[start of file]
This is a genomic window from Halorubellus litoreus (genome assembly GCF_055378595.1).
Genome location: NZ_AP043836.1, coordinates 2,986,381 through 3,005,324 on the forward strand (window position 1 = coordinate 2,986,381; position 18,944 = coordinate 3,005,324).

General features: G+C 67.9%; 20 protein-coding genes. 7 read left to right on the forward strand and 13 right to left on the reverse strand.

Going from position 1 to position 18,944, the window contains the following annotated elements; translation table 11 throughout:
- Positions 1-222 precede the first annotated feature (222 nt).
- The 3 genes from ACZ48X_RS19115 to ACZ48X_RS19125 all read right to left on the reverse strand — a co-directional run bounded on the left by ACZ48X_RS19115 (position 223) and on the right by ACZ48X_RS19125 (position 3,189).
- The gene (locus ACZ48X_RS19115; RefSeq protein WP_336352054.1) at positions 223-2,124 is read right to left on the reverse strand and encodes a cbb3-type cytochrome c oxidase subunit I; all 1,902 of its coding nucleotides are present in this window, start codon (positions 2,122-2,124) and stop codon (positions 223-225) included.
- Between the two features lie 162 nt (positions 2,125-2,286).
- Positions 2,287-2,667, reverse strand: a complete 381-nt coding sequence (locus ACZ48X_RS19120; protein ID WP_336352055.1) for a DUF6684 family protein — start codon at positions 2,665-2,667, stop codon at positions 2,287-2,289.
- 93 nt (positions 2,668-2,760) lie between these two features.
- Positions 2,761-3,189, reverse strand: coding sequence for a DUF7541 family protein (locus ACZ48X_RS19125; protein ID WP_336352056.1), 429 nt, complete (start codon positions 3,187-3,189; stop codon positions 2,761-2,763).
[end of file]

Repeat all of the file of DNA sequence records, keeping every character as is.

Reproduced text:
This is a genomic window from Halorubellus litoreus (genome assembly GCF_055378595.1).
Genome location: NZ_AP043836.1, coordinates 2,986,381 through 3,005,324 on the forward strand (window position 1 = coordinate 2,986,381; position 18,944 = coordinate 3,005,324).

General features: G+C 67.9%; 20 protein-coding genes. 7 read left to right on the forward strand and 13 right to left on the reverse strand.

Going from position 1 to position 18,944, the window contains the following annotated elements; translation table 11 throughout:
- Positions 1-222 precede the first annotated feature (222 nt).
- The 3 genes from ACZ48X_RS19115 to ACZ48X_RS19125 all read right to left on the reverse strand — a co-directional run bounded on the left by ACZ48X_RS19115 (position 223) and on the right by ACZ48X_RS19125 (position 3,189).
- The gene (locus ACZ48X_RS19115; RefSeq protein WP_336352054.1) at positions 223-2,124 is read right to left on the reverse strand and encodes a cbb3-type cytochrome c oxidase subunit I; all 1,902 of its coding nucleotides are present in this window, start codon (positions 2,122-2,124) and stop codon (positions 223-225) included.
- Between the two features lie 162 nt (positions 2,125-2,286).
- Positions 2,287-2,667, reverse strand: a complete 381-nt coding sequence (locus ACZ48X_RS19120; protein ID WP_336352055.1) for a DUF6684 family protein — start codon at positions 2,665-2,667, stop codon at positions 2,287-2,289.
- 93 nt (positions 2,668-2,760) lie between these two features.
- Positions 2,761-3,189, reverse strand: coding sequence for a DUF7541 family protein (locus ACZ48X_RS19125; protein ID WP_336352056.1), 429 nt, complete (start codon positions 3,187-3,189; stop codon positions 2,761-2,763).